Analytic Functions – CUME_DIST / PERCENT_RANK


This post is part of the series discussing the new Analytic functions in SQL Server “Denali”, CTP3.

Analytic Functions in SQL Server “Denali”

All of the new Analytic functions require the use of the OVER clause. To see what changes to the OVER clause that “Denali” brings, please view my article The OVER Clause enhancements in SQL Server code named “Denali”, CTP3 on

Introducing the CUME_DIST / PERCENT_RANK functions

The CUME_DIST function is the number of rows with a value (as specified in the ORDER BY clause) less than or equal to the current value, divided by the total number of rows in this partition.

The PERCENT_RANK function return the percentage that the value (as specified in the ORDER BY clause) is within all of the values of the partition.

For both functions, NULLS are treated as the lowest possible value.

The syntax of these functions is:

Source code    
    OVER ( [ partition_by_clause ] order_by_clause )

Note that the ROWS|RANGE clause is not supported, the ORDER BY clause is required, and the PARTITION BY clause is optional.

This will be a bit easier to understand when we see an example, so let’s just jump straight to one, then we’ll explain what it’s doing.

Source code    
    DepartmentID INT,
    Salary       INT);
VALUES (1, 15000),
       (1, 18000),
       (1, 23000),
       (1, 23000),
       (1, 25000);
SELECT DepartmentID,
       CumeDist    = CUME_DIST()
                     OVER (PARTITION BY DepartmentID
                               ORDER BY Salary),
       PercentRank = PERCENT_RANK()
                     OVER (PARTITION BY DepartmentID
                               ORDER BY Salary)
  FROM @test;


Source code    
DepartmentID Salary      CumeDist               PercentRank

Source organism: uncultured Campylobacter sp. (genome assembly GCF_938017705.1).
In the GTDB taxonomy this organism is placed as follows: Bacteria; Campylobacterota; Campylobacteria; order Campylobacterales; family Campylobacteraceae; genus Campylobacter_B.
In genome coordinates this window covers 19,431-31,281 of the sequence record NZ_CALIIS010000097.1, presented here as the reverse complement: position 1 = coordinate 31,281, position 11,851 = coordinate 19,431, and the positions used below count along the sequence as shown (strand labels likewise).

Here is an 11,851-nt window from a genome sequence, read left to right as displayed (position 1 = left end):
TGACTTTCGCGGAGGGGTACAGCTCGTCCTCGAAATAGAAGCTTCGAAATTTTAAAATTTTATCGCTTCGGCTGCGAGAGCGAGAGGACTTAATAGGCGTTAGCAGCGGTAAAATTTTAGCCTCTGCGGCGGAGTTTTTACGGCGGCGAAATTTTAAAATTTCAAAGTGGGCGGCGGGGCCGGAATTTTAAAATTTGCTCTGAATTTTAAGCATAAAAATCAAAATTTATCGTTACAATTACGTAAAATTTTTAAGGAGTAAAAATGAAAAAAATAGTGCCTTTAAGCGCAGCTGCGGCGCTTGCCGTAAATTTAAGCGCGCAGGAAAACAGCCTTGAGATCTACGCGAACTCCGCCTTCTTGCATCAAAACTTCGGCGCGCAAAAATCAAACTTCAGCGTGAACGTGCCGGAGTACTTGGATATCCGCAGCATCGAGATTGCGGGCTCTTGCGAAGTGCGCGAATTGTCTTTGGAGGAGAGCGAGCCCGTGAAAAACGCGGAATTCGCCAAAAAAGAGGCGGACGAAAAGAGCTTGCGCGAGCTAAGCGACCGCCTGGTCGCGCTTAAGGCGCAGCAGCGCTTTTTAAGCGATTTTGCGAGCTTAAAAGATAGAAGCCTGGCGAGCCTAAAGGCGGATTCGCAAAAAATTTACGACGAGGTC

------------ ----------- ---------------------- ----------------------
1            15000       0.2                    0
1            18000       0.4                    0.25
1            23000       0.8                    0.5
1            23000       0.8                    0.5
1            25000       1                      1

Here we have 4 salary values in 5 rows. For CUME_DIST, on the row with the first value, there is 1 row with that value or lower. For the second row, there are 2 rows with that value or lower. For the third and fourth rows, there are 4 rows with that value or lower. And, for the fifth row, there are 5 rows with that value or lower. Each of these row count values are divided by the total number of rows in that partition (5). So, 1/5 = 0.2; 2/5 = 0.4; 4/5 = 0.8, and 5/5 = 1.

For PERCENT_RANK, there are 4 unique values. The first value has a percent rank of 0, and the last value has a percent rank of 1. The other values are divided up by their percentage through the number of rows – 1. Since there are 5 rows, and the first PERCENT_RANK starts at 0, the others (5-1) are divided equally, so each row has a PERCENT_RANK of 1/4 (or .25). Looking at the example, you can see how the first value is 0, the second value is 0.25, the third value is 0.5 (for the third and fourth rows), and the last value is 1.

Notice that for CUME_DIST, if there are more than one row with the same value, they all have the highest CUME_DIST calculation; for PERCENT_RANK, each row with the same value they all have the lowest PERCENT_RANK calculation.

These functions really start to dive into probability and analytics – areas that I’m not very strong at. I’d really like to get your feedback on real-world examples of where these would be used.




Analytic Function Series: